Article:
# Prime Numbers and Prime Factorizations

A number is a prime number if it has no factors except one and itself.

A prime number is one that no other number goes into evenly. For example, 12 isn't a prime number because 12 / 3 = 4. On the other hand, 7 is a prime number because the only numbers that divide seven evenly are 7 and 1.

## Quick Tip - Which One Did You Find?

Prime numbers are exceptionally usefull - most of modern cryptography is based on them. Unfortunately, they're also very mysterious. For example, no one has every been able to figure out a pattern to how they occur. This makes finding prime numbers exceptionally difficult. The easiest way to do it is just to divide a number by every number smaller than it and see if anything goes into it evenly. Unfortunately, for exceptionally large numbers, i.e. ones with hundreds of digits which are the kind needed to do cryptography, even the most powerful computer would take decades to work through all the required numbers.

So how can you tell if a number is prime or not? For our purposes, the easiest way is just to the number you're given by every number smaller than it. If anything goes into it evenly then the answer is no. If nothing goes into it evenly then the answer is yes.

To make things easier as we go along, here's a list of the prime numbers less than 100.

3 | 5 | 7 | 11 | 13 | 17 | 19 | 23 | 29 | 31 |

37 | 41 | 43 | 47 | 53 | 59 | 61 | 67 | 71 | 73 |

79 | 83 | 89 | 97 |

Don't take my word for that list. Try to divide those numbers by any other number (except one and the number itself) and you'll see that the result has a decimal part.

One of the most important tasks, you'll need to do with prime numbers is writing out the "prime factorization" of a number.

The prime factorization of a number is the number written as a product of prime numbers.

What we want to do here is rewrite the original number as a bunch of prime numbers mutiplied together. For example, 3 · 3 · 5 is the prime factorization of 45 because 3 · 3 · 5 = 45 and 3 and 5 are both prime numbers. On the other hand, 9 · 5 would *not* be the prime factorization of 45. It's true that 9 · 5 = 45 but this can't be the *prime* factorization because 9 isn't a prime number.

The procedure for finding the prime factorization of a number goes like this:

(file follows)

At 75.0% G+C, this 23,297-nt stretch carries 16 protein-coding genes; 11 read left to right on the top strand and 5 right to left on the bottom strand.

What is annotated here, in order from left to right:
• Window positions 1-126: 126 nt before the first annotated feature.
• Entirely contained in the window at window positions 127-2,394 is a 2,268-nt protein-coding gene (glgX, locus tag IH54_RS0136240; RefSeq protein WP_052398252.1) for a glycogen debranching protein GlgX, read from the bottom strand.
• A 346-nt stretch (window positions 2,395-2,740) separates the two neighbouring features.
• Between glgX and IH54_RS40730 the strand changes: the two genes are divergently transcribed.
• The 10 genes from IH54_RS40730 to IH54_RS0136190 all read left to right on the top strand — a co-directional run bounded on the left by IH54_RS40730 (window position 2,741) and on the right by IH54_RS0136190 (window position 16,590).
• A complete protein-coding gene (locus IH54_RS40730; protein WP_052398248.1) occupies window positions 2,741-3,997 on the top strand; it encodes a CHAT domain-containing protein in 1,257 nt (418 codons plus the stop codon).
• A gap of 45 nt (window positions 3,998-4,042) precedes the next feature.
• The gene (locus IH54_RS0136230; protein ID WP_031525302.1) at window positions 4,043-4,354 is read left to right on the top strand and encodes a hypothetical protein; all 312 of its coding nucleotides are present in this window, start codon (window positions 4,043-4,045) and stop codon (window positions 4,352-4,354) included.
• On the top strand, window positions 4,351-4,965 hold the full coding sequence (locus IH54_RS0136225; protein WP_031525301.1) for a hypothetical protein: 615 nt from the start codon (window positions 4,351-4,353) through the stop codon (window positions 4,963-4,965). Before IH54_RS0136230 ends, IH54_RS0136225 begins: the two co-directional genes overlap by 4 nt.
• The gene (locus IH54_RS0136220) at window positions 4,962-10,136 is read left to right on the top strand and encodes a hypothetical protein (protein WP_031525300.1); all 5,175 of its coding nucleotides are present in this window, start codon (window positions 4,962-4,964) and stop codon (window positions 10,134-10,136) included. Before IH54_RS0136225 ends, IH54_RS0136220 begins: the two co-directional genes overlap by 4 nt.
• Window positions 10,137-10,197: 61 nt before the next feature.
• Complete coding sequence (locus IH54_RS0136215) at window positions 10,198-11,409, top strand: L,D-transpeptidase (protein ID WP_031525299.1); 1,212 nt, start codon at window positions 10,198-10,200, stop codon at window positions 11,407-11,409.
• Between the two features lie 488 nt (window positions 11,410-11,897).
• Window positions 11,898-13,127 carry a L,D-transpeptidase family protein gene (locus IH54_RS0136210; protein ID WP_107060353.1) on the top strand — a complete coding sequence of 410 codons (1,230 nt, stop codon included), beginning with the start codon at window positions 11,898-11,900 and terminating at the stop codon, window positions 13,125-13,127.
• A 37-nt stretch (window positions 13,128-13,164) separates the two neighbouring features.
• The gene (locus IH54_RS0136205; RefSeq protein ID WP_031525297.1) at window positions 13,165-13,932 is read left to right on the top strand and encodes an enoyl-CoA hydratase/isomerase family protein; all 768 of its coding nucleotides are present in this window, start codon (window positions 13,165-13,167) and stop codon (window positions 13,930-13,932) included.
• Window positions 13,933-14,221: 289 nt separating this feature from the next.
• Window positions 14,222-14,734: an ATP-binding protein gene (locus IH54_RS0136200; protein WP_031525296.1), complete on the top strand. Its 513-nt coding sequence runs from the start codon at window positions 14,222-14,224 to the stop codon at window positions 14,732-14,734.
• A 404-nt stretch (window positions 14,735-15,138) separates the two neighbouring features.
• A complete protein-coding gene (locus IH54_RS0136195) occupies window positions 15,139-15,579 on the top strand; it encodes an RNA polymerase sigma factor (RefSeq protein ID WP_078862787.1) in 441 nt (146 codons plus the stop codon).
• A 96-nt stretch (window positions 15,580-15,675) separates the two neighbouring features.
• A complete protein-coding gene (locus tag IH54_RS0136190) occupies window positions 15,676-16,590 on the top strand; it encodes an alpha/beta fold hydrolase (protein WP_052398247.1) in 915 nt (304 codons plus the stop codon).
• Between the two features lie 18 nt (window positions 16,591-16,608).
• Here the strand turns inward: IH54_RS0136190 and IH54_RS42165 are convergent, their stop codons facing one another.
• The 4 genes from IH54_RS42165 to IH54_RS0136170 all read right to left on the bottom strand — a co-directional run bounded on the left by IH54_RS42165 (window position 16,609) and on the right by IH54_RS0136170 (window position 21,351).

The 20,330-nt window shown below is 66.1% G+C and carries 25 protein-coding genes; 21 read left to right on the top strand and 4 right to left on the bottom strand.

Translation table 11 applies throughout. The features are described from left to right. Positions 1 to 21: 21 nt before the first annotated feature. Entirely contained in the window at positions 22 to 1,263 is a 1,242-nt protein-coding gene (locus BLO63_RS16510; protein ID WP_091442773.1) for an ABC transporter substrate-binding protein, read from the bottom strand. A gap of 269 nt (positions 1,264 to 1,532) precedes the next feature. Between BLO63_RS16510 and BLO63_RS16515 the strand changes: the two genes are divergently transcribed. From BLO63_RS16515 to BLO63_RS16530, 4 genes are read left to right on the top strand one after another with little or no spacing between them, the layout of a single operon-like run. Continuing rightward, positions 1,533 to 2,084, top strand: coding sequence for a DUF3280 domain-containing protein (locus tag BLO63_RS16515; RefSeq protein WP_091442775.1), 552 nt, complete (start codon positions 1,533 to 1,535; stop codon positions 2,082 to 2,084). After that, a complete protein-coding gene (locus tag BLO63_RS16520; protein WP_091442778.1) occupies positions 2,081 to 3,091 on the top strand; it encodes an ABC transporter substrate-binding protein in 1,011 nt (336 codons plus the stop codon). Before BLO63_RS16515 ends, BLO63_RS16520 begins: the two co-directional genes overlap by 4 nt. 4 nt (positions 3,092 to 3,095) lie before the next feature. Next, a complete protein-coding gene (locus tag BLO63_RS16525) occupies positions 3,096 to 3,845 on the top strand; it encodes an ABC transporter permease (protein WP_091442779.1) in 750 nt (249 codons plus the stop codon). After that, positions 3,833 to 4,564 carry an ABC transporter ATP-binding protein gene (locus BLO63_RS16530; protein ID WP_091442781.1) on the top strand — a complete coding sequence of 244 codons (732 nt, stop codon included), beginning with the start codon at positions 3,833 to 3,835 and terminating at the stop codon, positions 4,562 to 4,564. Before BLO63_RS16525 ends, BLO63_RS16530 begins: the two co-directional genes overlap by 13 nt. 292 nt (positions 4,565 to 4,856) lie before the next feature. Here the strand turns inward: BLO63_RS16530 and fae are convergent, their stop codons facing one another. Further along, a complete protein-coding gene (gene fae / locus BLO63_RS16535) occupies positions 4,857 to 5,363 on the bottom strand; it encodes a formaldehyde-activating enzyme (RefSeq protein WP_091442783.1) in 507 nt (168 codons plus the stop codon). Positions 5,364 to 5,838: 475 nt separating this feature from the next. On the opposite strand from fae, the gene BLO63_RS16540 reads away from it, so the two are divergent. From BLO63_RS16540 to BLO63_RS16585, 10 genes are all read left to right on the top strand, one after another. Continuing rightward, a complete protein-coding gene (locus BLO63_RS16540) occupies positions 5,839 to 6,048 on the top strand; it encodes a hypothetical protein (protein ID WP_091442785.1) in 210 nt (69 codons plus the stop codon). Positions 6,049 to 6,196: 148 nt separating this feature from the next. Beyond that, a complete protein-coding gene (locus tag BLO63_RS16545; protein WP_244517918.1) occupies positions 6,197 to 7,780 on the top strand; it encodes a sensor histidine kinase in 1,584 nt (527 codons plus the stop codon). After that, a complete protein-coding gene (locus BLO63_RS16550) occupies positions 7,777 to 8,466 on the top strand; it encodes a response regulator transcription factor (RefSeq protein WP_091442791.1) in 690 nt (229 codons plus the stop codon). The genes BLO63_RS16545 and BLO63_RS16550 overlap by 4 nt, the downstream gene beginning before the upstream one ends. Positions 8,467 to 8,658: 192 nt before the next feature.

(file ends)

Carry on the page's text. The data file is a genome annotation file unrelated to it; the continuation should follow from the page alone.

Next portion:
- Is the number divisible by 2? If it is then rewrite the number as 2 times a smaller number.
- Is the smaller number divisible by 2? If it is then rewrite the smaller number as 2 times an even smaller number. Repeat this step until you can't divide 2 into the smaller number any more.
- Try to divide the smaller number from step 2 by the next prime number on the list. Repeat steps 1 and 2 with every prime number that's smaller than the original number.

# Videos

### Lectures

# Example 1

**Find the prime factorization of 45.**

This is the number that I used in the "In English ..." discussion above. Here's how I went about finding the prime factorization.

Two doesn't go into 45 so we go to the next prime number on the list. | |

Three goes into 45. | 45 = 3 · 15 |

Three goes into 15. | 45 = 3 · 3 · 5 |

5 is prime so the prime factorization of 45 must be 3 · 5 · 5. Using exponents, we can simplify that to 3 · 5^{2} |

# Example 3

**Find the prime factorization of 550.**

Two goes into 550. | 550 = 2 · 275 |

Two doesn't go into 275 so we go to the next prime number on the list. | |

Three doesn't go into 275 so we go to the next prime number on the list. | |

Five goes into 275. | 550 = 2 · 5 · 55 |

Five goes into 55. | 550 = 2 · 5 · 5 · 11 |

11 is prime so the prime factorization of 550 must be 2 · 5 · 5 · 11. |

# Example 2

**Find the prime factorization of 180.**

Two goes into 180. | 180 = 2 · 90 |

Two goes into 90. | 180 = 2 · 2 · 45 |

Two doesn't bo into 45 so we move on to the next prime number on the list. | |

Three goes into 45. | 180 = 2 · 2 · 3 · 15 |

Three goes into 15. | 180 = 2 · 2 · 3 · 3 · 5 |

5 is prime so the prime factorization of 180 must be 2 · 2 · 3 · 3 · 5. Using exponents, we can simplify that to 2^{2} · 3^{2} · 5. |

# Example 4

**Write the prime factorization of 14365.**

Big numbers may look intimidating but all you have to do is work through the prime numbers just like in the previous examples. (Having a calculator helps with the division.)

Two doesn't go into 14365 so we move on to the next prime number on the list. | |

Three doesn't go into 14365 so we move on to the next prime number on the list. | |

Five goes into 14365. | 14365 = 5 · 2873 |

Five doesn't go into 2873 so we move on to the next prime number on the list. | |

Seven doesn't go into 2873 so we move on to the next prime number on the list. | |

Eleven doesn't go into 2873 so we move on to the next prime number on the list. | |

Thirteen goes into 2873. | 14365 = 5 · 13 · 221 |

Thirteen goes into 221. | 14365 = 5 · 13 · 13 · 17 |

Seventeen is prime so the prime factorization of 14365 must be 5 · 13 · 13 · 17. Using exponents, we can simplify that to 5 · 13^{2} · 17. |